Three Position Synthesis 2

Construction for Three-Position Synthesis of a Four-Bar Linkage

The graphical construction of a four-bar function generator that coordinates three input and three output angles is presented in the video below. It is possible to coordinate as many as five input-output angles, but this requires numerical calculations using software like our MechGen FG iOS application.

MechGen on iPhone

Five Position Synthesis of Four-bar Function Generators

Our MechGen FG iOS application provides five position synthesis for four-bar linkages. A Demo of the iPad version is provided below. It is also available on the iPhone.

Construction for Two-Position Synthesis of a Four-Bar Linkage

The graphical construction of a four-bar linkage that coordinates two positions of an input crank with two positions of an output crank is presented in this video using Geogebra.

A linkage that coordinates the values of input and output angles is called a function generator. It is possible to design a four-bar linkage to coordinate as many as five input and output angles. However, this requires numerical calculations using software such as our MechGen FG iOS application.

Graphical Two Position Synthesis of a Four-bar linkage Function Generator.

Construction of a Skew Pantograph Leg Mechanism

This video adds a skew pantograph to a four-bar linkage in order to reorient and change the size of the coupler curve. The result is a six-bar leg mechanism with a foot trajectory that is a scaled version of the original coupler curve.

Construction of Klann-style Leg Mechanism

In this video, we start with a four-bar linkage and coupler curve and construct an additional crank with a floating link connected to the coupler point. This floating link becomes the leg of the Klann-style leg mechanism. Adjustment of the dimensions of the added links shapes the foot trajectory.

Construction of a Translating Link for a Leg Mechanism

This video starts with a four-bar linkage with a coupler curve that is to be used as the foot trajectory for a leg mechanism. It presents a Geogebra construction of two additional bars, one of which is connected to the coupler point and moves without rotating. This means the bar can be expanded into a leg that places the desired coupler curve where the designer specifies. This is described in Chapter 4 of Kinematic Synthesis of Mechanism.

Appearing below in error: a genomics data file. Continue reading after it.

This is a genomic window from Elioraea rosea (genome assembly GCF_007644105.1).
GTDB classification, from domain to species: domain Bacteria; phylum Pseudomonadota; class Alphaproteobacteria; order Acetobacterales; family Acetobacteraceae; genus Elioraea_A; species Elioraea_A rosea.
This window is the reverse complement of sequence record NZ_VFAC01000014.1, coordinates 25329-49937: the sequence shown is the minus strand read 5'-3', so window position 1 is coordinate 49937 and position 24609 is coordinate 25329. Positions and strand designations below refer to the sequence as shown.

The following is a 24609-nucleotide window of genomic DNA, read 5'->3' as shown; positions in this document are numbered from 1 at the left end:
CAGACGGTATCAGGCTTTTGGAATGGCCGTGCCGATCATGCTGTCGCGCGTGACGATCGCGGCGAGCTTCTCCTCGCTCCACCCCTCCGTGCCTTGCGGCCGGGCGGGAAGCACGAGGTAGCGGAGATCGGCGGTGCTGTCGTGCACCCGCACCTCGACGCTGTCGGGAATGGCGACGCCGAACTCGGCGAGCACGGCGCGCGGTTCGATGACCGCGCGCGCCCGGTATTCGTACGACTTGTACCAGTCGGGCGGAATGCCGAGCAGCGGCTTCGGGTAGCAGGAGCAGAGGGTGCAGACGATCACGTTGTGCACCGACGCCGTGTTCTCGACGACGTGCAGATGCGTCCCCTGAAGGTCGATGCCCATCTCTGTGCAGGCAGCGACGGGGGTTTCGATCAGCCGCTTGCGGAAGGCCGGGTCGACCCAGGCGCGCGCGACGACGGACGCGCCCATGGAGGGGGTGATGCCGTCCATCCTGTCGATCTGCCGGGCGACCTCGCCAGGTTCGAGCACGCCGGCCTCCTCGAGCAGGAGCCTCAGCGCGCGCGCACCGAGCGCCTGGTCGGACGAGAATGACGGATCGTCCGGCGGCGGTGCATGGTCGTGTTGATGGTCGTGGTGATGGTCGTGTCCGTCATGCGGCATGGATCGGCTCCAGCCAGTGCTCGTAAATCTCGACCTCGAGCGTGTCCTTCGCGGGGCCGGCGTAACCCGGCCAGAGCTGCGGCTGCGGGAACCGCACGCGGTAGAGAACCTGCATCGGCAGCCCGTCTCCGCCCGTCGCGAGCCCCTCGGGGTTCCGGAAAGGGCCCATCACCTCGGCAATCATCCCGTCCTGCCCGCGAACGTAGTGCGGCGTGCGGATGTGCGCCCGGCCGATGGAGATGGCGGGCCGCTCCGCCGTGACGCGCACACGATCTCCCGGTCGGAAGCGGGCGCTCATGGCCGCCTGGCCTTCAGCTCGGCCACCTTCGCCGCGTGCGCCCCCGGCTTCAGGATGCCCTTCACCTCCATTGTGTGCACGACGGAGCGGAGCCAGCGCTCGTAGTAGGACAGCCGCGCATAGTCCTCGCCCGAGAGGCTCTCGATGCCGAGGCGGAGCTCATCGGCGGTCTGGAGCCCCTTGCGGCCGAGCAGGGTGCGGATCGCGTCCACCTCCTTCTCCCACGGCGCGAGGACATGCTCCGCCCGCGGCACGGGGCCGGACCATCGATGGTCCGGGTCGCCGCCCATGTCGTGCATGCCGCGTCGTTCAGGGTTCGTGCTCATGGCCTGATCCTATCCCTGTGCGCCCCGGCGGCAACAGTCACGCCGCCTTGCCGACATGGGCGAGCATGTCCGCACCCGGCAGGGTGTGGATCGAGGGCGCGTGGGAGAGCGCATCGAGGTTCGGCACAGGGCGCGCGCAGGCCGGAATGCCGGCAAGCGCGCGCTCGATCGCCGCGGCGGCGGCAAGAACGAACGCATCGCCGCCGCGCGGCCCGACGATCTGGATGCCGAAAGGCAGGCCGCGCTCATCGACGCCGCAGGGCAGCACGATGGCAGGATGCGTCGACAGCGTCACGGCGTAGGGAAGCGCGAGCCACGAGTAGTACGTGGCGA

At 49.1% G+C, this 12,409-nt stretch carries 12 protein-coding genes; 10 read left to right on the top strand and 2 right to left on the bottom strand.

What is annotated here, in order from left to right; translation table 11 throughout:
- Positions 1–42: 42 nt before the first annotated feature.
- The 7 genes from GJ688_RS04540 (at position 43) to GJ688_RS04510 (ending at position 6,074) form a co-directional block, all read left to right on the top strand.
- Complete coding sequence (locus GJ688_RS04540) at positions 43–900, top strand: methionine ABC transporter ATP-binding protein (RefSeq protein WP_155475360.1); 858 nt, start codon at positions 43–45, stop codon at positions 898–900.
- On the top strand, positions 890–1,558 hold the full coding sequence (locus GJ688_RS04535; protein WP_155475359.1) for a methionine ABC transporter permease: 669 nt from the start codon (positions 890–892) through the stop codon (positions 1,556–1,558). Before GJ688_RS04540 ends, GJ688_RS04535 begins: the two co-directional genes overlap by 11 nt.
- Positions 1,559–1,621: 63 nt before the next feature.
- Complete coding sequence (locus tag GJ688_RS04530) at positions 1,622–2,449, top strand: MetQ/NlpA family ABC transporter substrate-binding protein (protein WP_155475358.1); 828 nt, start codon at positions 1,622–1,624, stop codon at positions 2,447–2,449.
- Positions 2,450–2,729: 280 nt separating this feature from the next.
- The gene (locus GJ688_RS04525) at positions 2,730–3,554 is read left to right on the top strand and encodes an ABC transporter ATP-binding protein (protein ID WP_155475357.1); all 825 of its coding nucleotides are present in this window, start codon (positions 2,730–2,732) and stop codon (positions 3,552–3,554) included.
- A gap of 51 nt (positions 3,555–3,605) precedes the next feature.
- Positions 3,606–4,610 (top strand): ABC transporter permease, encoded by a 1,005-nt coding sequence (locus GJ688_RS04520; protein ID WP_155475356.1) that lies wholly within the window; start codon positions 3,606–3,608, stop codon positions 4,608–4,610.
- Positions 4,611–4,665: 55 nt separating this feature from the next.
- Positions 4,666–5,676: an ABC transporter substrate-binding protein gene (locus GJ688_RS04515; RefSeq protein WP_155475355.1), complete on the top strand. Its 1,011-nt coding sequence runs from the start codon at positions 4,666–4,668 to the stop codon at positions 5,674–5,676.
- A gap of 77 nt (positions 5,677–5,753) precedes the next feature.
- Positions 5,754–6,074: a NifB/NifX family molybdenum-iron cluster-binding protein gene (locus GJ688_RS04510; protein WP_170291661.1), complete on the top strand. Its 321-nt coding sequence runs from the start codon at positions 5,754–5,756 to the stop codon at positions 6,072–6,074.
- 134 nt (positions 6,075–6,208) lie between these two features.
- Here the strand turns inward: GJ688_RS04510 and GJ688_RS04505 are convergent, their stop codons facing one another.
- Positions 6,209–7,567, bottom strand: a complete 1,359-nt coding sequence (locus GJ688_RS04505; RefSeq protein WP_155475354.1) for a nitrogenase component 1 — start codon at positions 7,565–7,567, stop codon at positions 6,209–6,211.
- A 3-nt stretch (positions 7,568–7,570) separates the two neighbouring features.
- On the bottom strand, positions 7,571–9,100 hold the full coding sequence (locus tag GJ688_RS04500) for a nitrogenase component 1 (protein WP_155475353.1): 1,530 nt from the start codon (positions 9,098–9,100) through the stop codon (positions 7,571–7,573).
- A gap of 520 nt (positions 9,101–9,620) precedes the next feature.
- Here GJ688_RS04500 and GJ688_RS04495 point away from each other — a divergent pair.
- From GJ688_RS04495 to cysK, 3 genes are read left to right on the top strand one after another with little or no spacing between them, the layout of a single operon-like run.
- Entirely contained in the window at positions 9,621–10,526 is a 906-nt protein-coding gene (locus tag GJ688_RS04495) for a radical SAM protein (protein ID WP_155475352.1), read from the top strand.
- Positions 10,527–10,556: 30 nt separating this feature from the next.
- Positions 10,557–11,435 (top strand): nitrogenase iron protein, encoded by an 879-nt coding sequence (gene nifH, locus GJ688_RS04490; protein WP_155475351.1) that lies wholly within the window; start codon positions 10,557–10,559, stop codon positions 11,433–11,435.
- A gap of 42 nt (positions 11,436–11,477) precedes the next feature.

Walking Robot Student Project

Walking Machine Class Projects: Ohio State ME 5751

Prof Haijun Su at Ohio State University had his students design walking machines for their final project in ME 5751. Here are videos of four project teams from that event.

Team A:

Team B:

Team C:

Team D:

Sphinx and Sphere VR and the History of Kinematic Synthesis

Our Sphinx software was the first computer-aided design system for spherical linkages. It used IRIS system by Silicon Graphics. Collaboration with Judy Vance lead to a Virtual Reality version of this design system.

This is a link to the description of this research at Iowa State University.

This video shows the operation of these two design systems;


LINCAGES and the History of Kinematic Synthesis

The linkage design software developed by Art Erdman and his students at the University of Minnesota, called LINCAGES: Linkage INteractive Computer Analysis and Graphically Enhanced Synthesis Package, was developed in 1977 through 2000. This is a link to his information site. His guide map that evaluates all of the linkages formed from points on the circle-point and counter-point curves was a nice innovation.

This link connects to a YouTube video shows the linkage design process using LINCAGES:


KinSyn and the History of Kinematic Synthesis

My first experience with computer based kinematic synthesis was a 1982 presentation by Roger Kaufman of his KinSyn linkage design software on an Apple II microcomputer. This is a link to his description of his experience in those early days of computer-aided design of linkages.

His paper that describes this software can be found here. The photos are a terrific look into the computer technology in the 1970’s.

Here is a video that describes the operation of KinSyn, which I find to be an impressive integration of kinematics calculations in the background with a useful graphical presentation of information to the designer. I have to say that the graphical display was impressive in its day.